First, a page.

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Court of Appeals of Oregon.

STATE of Oregon, Plaintiff–Respondent, v. Jesse Leon WELLS, Defendant–Appellant.

11C47458; A154484.

Decided: March 04, 2015

Before ARMSTRONG, Presiding Judge, and NAKAMOTO, Judge, and EGAN, Judge. Peter Gartlan, Chief Defender, and Morgen E. Daniels, Deputy Public Defender, Office of Public Defense Services, filed the brief for appellant. Ellen F. Rosenblum, Attorney General, Anna M. Joyce, Solicitor General, and Jamie K. Contreras, Assistant Attorney–in–Charge, filed the brief for respondent.

Defendant was convicted of assault in the second degree, ORS 163.175, and sentenced to 70 months' incarceration and 36 months' post-prison supervision. He first contends that the trial court erred in convicting him of the assault “absent evidence sufficient to prove that defendant acted with an awareness that his conduct would cause serious physical injury,” contending that the Supreme Court's contrary interpretation of ORS 163.175 in State v. Barnes, 329 Or 327, 338, 986 P.2d 1160 (1999), is incorrect. We reject that assignment of error without discussion. He next contends that the trial court plainly erred in imposing $1,600 in court-appointed attorney fees because the trial court “did not find (and could not have found) that defendant was or might be able to pay the court-appointed attorney fees given his incarceration and the other potential limitations on his ability to earn income in prison or upon release.”1 The state concedes that the record lacks evidence that defendant “is or may be able to pay” the attorney fees, see ORS 161.665(4) ( “The court may not sentence a defendant to pay costs under this section unless the defendant is or may be able to pay them.”), and that that portion of the judgment should be reversed. We agree and accept the state's concession of error. State v. Coverstone, 260 Or.App. 714, 320 P3d 670 (2014) (holding that the imposition of court-appointed attorney fees is plain error where the record is silent as to the defendant's ability to pay the fees ordered). We also agree that, for the reasons stated in State v. Martinez–Tapia, 266 Or.App. 217, 337 P3d 873 (2014), it is appropriate for us to exercise our discretion to correct the error in this case. See, e.g., Martinez–Tapia, 266 Or.App. at 218–19 (reversing as plain error portion of judgment ordering the defendant to pay $1,600 in attorney fees where the record reflected his inability to pay the fees and the defendant was indigent, sentenced to 70 months' incarceration). Accordingly, we reverse that portion of the judgment.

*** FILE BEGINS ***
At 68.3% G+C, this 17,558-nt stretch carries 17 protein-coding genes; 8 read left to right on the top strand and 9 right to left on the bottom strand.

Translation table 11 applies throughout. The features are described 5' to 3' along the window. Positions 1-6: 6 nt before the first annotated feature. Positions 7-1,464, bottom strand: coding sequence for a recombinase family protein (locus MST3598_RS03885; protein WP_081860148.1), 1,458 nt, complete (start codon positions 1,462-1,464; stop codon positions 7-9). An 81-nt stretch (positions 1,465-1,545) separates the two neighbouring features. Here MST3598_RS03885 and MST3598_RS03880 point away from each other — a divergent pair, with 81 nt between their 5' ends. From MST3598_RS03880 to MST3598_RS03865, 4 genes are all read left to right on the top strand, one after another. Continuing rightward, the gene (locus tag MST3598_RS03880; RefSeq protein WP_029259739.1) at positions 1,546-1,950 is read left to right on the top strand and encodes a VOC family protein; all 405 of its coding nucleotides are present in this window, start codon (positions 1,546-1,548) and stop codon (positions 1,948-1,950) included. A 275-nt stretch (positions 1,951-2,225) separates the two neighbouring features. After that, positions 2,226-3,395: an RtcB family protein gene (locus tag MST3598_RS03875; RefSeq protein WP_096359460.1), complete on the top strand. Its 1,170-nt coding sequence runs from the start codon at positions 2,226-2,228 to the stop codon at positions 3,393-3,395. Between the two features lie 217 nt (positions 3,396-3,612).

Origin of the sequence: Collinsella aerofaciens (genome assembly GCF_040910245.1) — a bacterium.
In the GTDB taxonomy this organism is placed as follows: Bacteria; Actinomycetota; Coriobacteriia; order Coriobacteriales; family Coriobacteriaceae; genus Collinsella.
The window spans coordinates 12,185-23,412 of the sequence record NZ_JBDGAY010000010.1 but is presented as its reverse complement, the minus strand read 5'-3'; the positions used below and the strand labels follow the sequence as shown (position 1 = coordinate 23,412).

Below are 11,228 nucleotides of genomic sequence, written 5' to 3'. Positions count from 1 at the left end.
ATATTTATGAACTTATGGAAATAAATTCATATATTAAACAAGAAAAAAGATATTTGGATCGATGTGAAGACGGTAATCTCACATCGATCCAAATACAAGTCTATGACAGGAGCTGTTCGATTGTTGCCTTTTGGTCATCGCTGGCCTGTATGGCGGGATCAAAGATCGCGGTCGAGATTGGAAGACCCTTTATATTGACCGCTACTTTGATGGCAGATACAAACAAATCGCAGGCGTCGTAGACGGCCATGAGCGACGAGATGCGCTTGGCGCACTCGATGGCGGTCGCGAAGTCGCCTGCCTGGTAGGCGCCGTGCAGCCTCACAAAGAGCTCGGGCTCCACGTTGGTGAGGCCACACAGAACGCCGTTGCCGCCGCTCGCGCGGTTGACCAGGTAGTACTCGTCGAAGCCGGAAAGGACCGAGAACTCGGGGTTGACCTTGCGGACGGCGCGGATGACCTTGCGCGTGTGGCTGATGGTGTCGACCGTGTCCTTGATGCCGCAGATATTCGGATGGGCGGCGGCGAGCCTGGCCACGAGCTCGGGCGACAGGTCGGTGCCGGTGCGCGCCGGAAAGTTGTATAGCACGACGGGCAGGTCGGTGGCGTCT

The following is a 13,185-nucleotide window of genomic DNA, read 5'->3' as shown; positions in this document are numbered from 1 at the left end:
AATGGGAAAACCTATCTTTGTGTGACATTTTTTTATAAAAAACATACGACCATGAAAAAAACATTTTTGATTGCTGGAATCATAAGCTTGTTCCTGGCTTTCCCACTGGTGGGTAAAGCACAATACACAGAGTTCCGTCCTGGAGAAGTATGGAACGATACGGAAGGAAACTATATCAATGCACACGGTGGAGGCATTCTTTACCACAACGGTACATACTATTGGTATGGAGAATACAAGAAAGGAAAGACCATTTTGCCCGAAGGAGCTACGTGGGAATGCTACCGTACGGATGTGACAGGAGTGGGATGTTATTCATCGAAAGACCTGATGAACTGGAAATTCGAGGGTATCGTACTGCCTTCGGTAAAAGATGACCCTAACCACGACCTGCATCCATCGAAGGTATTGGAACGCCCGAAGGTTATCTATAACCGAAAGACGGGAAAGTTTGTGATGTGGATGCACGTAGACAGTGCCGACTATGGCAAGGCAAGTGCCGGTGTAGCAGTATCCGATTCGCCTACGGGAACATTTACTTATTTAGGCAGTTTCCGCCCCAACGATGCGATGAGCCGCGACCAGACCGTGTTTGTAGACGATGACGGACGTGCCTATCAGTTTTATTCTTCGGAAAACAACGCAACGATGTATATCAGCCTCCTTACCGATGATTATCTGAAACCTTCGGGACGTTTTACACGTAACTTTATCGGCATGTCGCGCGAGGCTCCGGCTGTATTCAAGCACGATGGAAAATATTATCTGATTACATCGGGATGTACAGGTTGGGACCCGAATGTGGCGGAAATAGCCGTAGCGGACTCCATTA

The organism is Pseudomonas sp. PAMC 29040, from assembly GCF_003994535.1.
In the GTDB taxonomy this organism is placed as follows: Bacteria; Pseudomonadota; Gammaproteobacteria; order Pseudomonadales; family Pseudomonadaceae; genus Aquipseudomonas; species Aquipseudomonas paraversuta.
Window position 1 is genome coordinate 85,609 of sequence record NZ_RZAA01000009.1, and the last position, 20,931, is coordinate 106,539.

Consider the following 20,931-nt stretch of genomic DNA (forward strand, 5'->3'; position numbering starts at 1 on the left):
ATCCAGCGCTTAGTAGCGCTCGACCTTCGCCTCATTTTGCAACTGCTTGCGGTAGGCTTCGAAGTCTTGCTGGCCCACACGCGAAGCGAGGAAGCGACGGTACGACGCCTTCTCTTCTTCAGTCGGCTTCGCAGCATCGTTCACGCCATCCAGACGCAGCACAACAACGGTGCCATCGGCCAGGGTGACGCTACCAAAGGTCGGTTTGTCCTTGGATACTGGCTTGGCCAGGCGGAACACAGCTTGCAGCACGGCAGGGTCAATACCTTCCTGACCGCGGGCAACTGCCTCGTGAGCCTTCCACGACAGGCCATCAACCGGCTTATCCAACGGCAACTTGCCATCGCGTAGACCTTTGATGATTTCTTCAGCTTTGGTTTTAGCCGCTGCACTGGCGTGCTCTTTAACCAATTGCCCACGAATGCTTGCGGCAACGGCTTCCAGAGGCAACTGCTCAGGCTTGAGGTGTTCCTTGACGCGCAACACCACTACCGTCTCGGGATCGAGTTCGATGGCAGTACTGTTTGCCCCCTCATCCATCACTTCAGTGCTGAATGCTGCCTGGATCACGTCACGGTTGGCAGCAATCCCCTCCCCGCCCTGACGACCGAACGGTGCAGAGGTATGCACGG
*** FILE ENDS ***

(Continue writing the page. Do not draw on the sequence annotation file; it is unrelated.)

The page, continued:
Portion of judgment requiring defendant to pay attorney fees reversed; otherwise affirmed.


1.  Defendant was under the jurisdiction of the Psychiatric Security Review Board and living at the Oregon State Hospital at the time of his offense.